Is Google's Search Engine Set for a Major Overhaul? It does look like it!
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A few weeks ago, I wrote a piece that, in hindsight, sounds a bit more catastrophic than I intended, discussing why an underwhelming Android 14 launch could be problematic. Nonetheless, I still stand by it, and it seems Google does as well. According to a recent report in The New York Times, tensions are high at Google's headquarters, and the company is firmly committed to integrating its AI tools into Google's Search Engine (and much more) by May.
Allow me to summarize: Google Search is the most widely used search engine globally, making it the top platform on the web and for Android and iPhone users. This success is partly due to contracts with major companies like Samsung and Apple, which provide the search engine as a default feature on their smartphones.
However, Microsoft's introduction of a ChatGPT-powered search experience on Bing in February has challenged Google's monopoly in the search arena. Google quickly responded by announcing Bard, its conversational chatbot, and since then, the generative AI battle has become the talk of the town. Alright, the summary is complete!
Now, the NYT has revealed another chapter in Google's struggle to keep up with competitors in the AI arena. According to the publication, Samsung may be considering terminating its $3 billion contract with Google and redirecting its investment to Microsoft, attracted by their innovative AI-driven approach. As reported by Nico Grant, Google employees were shocked to discover that Samsung was contemplating swapping Google for Microsoft's Bing as the default search engine on its devices.
Google reportedly received the news in March, and since then, employees have been developing new AI-powered search tools expected to be unveiled in May. I'm inclined to believe that this announcement will occur during Google I/O 2023, Google's developer conference scheduled for May 10, but this is purely speculative. It appears that the project is set to be powered by Google's conversational chatbot, Bard, and is being developed under the codename "Magi."
The goal is to revamp the search engine, offering users a significantly more personalized experience than the existing service. In my opinion, Magi seems similar to the integration of ChatGPT into Bing and the Edge browser. Bard is already being tested by select users in the United States and United Kingdom, so I doubt it will differ much from the experience we already have with it—and Bing. However, this is purely speculative.
Additionally, it's been mentioned that Google is working on various other AI tools as well. These include an AI image generator called GIFI, a language learning system named Tivoli Tutor, and a Searchalong feature that would embed a chatbot into Google Chrome to answer questions related to the current webpage—quite similar to Bing's AI sidebar on the Edge browser.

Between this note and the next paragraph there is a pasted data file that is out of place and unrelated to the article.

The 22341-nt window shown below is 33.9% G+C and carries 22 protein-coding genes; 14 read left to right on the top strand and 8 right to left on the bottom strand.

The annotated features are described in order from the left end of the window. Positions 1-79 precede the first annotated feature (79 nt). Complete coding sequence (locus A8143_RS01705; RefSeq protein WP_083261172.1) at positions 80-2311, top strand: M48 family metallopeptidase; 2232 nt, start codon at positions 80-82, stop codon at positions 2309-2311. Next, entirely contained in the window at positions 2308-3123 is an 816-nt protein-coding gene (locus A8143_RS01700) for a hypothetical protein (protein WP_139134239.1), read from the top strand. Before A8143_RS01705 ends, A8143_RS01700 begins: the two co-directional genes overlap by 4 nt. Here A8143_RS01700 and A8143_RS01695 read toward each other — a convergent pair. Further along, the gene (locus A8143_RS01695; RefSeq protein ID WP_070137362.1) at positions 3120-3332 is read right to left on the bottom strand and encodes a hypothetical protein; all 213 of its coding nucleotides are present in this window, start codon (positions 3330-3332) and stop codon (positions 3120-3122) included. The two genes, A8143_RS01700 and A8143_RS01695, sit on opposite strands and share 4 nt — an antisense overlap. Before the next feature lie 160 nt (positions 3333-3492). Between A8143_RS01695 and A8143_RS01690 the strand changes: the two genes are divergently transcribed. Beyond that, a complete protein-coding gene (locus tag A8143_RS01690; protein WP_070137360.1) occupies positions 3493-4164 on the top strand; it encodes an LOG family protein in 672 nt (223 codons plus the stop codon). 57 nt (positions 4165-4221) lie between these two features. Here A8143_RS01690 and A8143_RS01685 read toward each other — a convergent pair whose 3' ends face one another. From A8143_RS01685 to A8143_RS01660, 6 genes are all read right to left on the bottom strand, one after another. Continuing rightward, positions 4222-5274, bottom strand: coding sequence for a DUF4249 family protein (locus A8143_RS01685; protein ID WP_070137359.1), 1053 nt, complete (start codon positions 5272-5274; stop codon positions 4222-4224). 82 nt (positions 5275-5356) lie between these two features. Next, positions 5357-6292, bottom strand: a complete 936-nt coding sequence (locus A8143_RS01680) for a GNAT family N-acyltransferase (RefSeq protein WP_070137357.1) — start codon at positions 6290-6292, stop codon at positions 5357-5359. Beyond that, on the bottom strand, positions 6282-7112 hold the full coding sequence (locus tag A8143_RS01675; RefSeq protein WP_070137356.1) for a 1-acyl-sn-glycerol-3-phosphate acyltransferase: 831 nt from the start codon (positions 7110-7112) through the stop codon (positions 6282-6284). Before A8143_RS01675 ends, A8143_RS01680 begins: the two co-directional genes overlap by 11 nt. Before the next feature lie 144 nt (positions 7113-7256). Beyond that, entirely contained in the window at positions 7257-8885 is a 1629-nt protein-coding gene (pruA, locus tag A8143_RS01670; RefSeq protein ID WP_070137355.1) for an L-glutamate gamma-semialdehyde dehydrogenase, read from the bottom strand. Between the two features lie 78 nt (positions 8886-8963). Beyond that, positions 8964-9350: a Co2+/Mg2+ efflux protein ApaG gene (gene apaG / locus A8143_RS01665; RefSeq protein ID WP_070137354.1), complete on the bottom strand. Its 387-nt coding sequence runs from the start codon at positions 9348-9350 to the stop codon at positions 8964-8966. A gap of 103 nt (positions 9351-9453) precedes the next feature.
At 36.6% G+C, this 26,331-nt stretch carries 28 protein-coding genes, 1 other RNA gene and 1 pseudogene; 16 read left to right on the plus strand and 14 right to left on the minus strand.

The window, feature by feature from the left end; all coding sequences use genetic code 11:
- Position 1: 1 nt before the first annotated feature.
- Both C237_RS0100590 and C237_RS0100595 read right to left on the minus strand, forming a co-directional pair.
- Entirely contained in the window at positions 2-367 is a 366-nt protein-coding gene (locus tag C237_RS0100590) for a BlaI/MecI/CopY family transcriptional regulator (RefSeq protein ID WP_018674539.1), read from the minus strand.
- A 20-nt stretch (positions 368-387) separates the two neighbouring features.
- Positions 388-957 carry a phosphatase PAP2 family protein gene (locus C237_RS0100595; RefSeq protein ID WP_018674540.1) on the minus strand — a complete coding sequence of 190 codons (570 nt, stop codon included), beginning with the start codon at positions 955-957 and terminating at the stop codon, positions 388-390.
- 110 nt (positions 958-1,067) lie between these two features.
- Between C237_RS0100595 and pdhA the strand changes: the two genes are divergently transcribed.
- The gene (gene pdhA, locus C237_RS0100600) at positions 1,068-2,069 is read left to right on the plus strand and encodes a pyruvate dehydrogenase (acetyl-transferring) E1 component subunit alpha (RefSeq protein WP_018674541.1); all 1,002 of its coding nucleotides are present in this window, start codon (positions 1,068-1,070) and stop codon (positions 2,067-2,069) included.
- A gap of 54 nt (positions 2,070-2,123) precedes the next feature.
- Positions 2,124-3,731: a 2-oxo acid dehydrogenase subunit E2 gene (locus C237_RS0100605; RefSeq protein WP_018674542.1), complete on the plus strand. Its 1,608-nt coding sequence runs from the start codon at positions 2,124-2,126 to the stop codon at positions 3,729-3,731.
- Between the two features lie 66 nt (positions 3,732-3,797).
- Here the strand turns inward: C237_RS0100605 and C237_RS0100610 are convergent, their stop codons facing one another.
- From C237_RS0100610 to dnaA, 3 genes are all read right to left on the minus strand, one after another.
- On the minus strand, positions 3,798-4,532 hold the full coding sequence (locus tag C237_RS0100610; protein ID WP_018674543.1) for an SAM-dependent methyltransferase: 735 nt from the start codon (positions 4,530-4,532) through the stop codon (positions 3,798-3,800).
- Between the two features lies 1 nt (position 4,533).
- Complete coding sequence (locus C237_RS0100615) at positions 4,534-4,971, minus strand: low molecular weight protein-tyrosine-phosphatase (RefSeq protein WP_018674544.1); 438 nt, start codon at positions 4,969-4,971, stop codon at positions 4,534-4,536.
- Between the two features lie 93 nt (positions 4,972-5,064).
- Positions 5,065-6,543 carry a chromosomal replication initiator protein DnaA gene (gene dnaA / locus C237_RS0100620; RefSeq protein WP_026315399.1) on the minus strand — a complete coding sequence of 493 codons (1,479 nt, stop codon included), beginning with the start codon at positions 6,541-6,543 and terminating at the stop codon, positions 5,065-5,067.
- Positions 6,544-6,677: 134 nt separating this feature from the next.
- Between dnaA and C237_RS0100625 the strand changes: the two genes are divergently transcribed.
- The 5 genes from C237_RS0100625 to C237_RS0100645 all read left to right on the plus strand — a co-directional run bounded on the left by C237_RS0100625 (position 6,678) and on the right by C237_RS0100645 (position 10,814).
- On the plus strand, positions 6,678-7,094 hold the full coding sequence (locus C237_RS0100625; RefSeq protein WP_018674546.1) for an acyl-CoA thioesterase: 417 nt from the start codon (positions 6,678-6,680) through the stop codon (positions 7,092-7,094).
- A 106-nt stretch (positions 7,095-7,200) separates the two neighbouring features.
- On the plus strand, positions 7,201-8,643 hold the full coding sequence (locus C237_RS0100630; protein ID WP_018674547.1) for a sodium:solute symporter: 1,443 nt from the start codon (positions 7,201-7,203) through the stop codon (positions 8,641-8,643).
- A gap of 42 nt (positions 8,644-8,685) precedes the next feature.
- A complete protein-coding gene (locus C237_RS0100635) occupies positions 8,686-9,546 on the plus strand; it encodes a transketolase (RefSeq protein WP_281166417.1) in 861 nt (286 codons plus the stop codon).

Lastly, the Times mentioned that these new features will be exclusively available in the US, initially rolling out to a maximum of one million lucky users.
Revisiting my March article, where I suggested that a lackluster Android 14 update might push Google's partners like Samsung into competitors' arms, I believe Google will undoubtedly introduce some (or perhaps a few) AI-Bard-driven tools in May. It's inevitable. Although I don't believe that the success of Google search relies solely on partnerships with Samsung or even Apple, seeing a big partner considering a move to other companies after years of working together does raise a red flag.
For now, what I'm curious about is where we'll see it developed: Will it be solely part of the Search Engine? Extended to the Chrome browser? Integrated into the Android 14 system as a whole? Or exclusively enabled on Pixel devices?
I'm eagerly awaiting Google I/O—how about you? Can't wait to see what's in store!
The likely change is not the solution that i 'm looking for. I'm more often looking for expert depth on a site, not the lossy generalized summary of the current technology.
My best answers are rarely high in the search rankings that Google delivers to me.
Are you already using Bing? In fact, I just started my experience with it, but I must say that I'm still much more attached to ChatGPT-4 for now. I agree with what you are saying. In my opinion, search engines are currently in a transitional phase (and I must say, it wasn't better before). From May onwards, we will have a better idea of the level of advancement we can expect from them (I guess). I'm definitely curious about it.
I use duck duck go mostly